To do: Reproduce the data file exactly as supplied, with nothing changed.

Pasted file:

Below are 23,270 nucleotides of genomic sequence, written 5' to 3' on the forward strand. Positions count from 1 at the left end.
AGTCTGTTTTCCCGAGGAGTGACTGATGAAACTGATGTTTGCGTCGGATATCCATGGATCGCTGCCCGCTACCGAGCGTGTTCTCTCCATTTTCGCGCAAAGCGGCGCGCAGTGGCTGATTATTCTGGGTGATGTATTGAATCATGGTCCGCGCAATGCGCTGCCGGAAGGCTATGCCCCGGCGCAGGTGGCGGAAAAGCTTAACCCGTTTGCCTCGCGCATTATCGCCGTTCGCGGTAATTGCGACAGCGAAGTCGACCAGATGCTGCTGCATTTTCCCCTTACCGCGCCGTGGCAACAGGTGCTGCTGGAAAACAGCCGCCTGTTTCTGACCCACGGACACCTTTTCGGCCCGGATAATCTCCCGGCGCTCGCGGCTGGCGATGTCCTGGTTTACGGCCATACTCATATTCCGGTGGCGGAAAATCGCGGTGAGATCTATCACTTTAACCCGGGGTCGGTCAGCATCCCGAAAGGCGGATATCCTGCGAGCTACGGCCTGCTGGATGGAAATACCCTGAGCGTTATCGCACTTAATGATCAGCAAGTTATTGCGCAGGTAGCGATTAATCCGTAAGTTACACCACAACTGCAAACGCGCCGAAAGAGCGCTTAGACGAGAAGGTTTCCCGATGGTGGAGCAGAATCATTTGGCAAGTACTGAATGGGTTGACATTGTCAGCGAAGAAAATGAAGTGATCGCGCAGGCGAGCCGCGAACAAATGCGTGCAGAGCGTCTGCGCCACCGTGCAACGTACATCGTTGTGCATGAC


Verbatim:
Below are 23,270 nucleotides of genomic sequence, written 5' to 3' on the forward strand. Positions count from 1 at the left end.
AGTCTGTTTTCCCGAGGAGTGACTGATGAAACTGATGTTTGCGTCGGATATCCATGGATCGCTGCCCGCTACCGAGCGTGTTCTCTCCATTTTCGCGCAAAGCGGCGCGCAGTGGCTGATTATTCTGGGTGATGTATTGAATCATGGTCCGCGCAATGCGCTGCCGGAAGGCTATGCCCCGGCGCAGGTGGCGGAAAAGCTTAACCCGTTTGCCTCGCGCATTATCGCCGTTCGCGGTAATTGCGACAGCGAAGTCGACCAGATGCTGCTGCATTTTCCCCTTACCGCGCCGTGGCAACAGGTGCTGCTGGAAAACAGCCGCCTGTTTCTGACCCACGGACACCTTTTCGGCCCGGATAATCTCCCGGCGCTCGCGGCTGGCGATGTCCTGGTTTACGGCCATACTCATATTCCGGTGGCGGAAAATCGCGGTGAGATCTATCACTTTAACCCGGGGTCGGTCAGCATCCCGAAAGGCGGATATCCTGCGAGCTACGGCCTGCTGGATGGAAATACCCTGAGCGTTATCGCACTTAATGATCAGCAAGTTATTGCGCAGGTAGCGATTAATCCGTAAGTTACACCACAACTGCAAACGCGCCGAAAGAGCGCTTAGACGAGAAGGTTTCCCGATGGTGGAGCAGAATCATTTGGCAAGTACTGAATGGGTTGACATTGTCAGCGAAGAAAATGAAGTGATCGCGCAGGCGAGCCGCGAACAAATGCGTGCAGAGCGTCTGCGCCACCGTGCAACGTACATCGTTGTGCATGAC